In 2005, 372 male restaurant workers employed for at least 1 year in 19 Chinese restaurants in Taiwan were contacted via two trade unions. A total of 288 restaurant workers who completed both a questionnaire survey and a health check-up were then recruited (response rate 77%). The 85 non-participating workers could not attend pre-arranged health check-ups owing to work commitments. Trained interviewers met the participants between July 2005 and December 2005 and using a questionnaire collected data on age, work experience, main cooking methods used, height, weight, employment in kitchen work versus other restaurant employment, health status and life style (including smoking, cooking at home, second-hand smoke exposure and use of respiratory protection devices). The variables smoking, cooking at home and second-hand smoke exposure were defined as having to be present on at least 4 days each week. Subjects who reported smelling cigarette smoke at any time in any place were counted as having been exposed to second-hand smoke that day.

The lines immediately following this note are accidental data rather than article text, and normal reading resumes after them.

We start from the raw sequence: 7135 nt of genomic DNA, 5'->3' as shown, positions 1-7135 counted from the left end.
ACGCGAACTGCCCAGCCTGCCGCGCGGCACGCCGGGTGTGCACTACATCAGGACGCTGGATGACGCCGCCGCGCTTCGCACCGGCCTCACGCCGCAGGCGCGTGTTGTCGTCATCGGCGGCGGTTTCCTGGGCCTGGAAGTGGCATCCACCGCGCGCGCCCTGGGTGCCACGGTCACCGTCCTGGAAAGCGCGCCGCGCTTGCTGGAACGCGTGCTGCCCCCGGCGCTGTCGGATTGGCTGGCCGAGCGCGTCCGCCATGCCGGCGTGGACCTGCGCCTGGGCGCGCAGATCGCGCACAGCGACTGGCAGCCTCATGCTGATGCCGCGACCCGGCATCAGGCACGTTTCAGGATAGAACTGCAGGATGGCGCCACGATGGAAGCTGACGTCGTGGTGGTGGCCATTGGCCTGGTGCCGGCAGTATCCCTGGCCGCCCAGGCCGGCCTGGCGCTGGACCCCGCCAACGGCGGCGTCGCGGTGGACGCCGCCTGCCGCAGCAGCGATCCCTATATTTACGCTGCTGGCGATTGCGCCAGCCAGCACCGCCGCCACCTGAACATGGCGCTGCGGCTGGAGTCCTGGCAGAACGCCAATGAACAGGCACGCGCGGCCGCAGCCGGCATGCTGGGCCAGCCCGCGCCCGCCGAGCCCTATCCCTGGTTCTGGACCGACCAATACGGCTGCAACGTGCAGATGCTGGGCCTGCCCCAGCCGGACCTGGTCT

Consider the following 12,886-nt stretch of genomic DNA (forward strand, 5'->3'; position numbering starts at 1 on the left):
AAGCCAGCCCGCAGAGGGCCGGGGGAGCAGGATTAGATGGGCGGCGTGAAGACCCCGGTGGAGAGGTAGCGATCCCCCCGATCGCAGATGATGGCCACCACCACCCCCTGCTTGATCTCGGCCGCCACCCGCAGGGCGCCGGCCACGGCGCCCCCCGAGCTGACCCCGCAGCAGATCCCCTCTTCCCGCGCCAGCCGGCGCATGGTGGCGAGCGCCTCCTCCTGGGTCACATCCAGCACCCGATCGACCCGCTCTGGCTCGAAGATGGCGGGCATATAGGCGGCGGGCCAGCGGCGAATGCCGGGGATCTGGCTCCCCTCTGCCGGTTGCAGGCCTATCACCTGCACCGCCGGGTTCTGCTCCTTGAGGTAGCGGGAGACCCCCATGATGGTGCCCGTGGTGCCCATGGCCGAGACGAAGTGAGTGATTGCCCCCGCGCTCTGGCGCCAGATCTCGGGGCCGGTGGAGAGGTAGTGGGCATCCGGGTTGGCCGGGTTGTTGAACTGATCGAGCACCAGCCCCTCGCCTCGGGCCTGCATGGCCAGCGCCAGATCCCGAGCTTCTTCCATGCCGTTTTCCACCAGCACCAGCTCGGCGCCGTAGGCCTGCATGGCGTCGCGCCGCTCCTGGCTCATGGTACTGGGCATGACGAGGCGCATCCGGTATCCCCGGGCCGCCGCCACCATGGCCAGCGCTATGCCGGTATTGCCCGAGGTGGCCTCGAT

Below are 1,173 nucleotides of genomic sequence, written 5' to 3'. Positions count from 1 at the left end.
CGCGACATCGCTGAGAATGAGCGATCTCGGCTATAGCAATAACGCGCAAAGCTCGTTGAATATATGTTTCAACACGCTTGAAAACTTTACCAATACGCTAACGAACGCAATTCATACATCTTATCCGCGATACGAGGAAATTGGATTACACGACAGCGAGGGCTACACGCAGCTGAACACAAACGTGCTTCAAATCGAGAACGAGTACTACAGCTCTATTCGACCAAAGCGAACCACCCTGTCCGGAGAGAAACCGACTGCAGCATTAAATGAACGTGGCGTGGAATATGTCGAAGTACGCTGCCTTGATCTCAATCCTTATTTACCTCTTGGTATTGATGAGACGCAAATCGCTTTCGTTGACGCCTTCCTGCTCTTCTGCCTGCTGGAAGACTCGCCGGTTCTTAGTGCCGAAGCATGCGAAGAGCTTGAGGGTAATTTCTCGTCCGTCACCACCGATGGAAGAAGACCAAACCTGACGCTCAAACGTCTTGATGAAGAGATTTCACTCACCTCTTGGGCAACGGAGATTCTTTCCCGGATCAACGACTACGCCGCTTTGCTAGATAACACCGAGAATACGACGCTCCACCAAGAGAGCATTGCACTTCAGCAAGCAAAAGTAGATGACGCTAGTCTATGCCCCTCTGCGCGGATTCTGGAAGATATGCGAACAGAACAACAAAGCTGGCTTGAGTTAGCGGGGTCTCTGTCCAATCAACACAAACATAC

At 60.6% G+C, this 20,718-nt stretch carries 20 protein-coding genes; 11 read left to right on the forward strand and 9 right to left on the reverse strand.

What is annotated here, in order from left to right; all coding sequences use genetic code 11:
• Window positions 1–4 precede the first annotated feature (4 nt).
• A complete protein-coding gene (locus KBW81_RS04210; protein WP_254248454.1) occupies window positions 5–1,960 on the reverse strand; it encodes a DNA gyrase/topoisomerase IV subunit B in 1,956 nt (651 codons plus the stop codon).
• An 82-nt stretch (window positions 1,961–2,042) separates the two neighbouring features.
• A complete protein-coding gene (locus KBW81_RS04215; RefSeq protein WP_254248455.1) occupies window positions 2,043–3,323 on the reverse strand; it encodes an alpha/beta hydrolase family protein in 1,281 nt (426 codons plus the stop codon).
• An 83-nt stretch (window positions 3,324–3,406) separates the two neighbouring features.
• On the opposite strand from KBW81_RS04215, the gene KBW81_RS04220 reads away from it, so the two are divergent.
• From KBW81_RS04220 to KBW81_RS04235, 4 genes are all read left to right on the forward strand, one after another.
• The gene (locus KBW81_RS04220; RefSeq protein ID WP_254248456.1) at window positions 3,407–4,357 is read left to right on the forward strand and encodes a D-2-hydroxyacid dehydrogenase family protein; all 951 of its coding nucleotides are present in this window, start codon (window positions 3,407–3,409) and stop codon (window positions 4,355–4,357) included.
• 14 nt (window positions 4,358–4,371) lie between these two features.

Based on job titles, the 288 restaurant workers were divided into two groups. Kitchen staff included chefs, sous chefs, sauce chefs, executive chefs and assistant cooks, all of whom were relatively close to the sources of COFs in restaurants. Service staff included reception staff, cashiers, waiters and valets, who had relatively low COF exposure in restaurants. Spot urine samples were collected from all subjects during their 2005 annual physical examination. All participants were asked to wash their hands before urine collection to avoid contamination. The Institute Review Board of the National Health Research Institutes in Taiwan approved this study. All subjects provided informed consent.